Joseph White Musser
About the BookIn 1921, the Church of Jesus Christ of Latter-day Saints excommunicated Joseph White Musser for his refusal to give up plural marriage. Cristina M. Rosetti tells the story of how a Church leader followed his beliefs into exile and applied the religious thought he began to develop in the mainline faith to become a foundational theologian of Mormon fundamentalism.
Musser’s devotion to Joseph Smith’s vision and the faith’s foundational texts reflected a widespread uneasiness with, and reaction against, changes taking place across society. Rosetti analyzes how Musser’s writing and thought knit a disparate group of outcast LDS believers into a movement. She also places Musser’s eventful life against the backdrop of a difficult period in LDS history, when the Church strained to disentangle itself from plural marriage and leaders like Musser emerged to help dissident members make sense of their lives outside the mainstream.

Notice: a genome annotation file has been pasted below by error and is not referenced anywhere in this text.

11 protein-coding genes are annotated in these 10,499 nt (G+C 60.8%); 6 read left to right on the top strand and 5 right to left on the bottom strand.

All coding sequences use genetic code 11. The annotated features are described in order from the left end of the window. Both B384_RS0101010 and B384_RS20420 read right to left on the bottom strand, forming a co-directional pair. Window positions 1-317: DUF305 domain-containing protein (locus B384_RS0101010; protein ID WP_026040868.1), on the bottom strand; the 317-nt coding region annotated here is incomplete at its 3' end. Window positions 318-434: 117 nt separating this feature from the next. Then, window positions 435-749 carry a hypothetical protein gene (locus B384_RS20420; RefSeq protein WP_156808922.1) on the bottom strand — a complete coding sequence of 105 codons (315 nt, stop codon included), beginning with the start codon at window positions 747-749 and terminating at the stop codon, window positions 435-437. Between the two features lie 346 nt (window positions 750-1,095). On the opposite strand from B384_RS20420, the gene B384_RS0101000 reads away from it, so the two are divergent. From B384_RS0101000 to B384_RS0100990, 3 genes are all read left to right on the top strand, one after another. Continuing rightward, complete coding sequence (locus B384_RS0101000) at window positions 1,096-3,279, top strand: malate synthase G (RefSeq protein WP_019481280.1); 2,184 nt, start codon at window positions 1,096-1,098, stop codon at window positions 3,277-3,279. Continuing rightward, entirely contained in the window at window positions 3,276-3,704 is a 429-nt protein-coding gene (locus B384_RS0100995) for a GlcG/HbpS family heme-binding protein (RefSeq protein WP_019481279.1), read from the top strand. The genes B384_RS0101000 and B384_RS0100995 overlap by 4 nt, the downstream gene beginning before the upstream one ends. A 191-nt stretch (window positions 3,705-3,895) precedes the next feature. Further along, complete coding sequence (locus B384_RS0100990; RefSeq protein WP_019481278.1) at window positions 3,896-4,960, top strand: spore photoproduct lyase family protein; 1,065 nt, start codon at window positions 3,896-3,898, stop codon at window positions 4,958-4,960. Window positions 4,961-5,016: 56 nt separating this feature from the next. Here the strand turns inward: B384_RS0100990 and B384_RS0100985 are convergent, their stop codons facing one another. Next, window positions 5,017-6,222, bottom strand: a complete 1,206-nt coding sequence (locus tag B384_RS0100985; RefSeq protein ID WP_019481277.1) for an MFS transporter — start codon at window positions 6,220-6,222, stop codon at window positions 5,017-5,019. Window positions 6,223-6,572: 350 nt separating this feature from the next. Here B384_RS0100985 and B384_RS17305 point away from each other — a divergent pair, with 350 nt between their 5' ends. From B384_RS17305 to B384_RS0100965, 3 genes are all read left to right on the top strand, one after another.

The first book-length account of the Mormon thinker, Joseph White Musser reveals the figure whose teachings helped mold a movement.
About the AuthorCristina M. Rosetti is an assistant professor of humanities at Utah Tech University.
“Cristina Rosetti places Joseph Musser in his rightful place as a consequential figure within the Mormon diaspora. And in so doing, she demonstrates the ideological dimensions of Mormon fundamentalism--a diverse, layered, and even modern expression of religious innovation.”--Benjamin E. Park, author of American Zion: A New History of Mormonism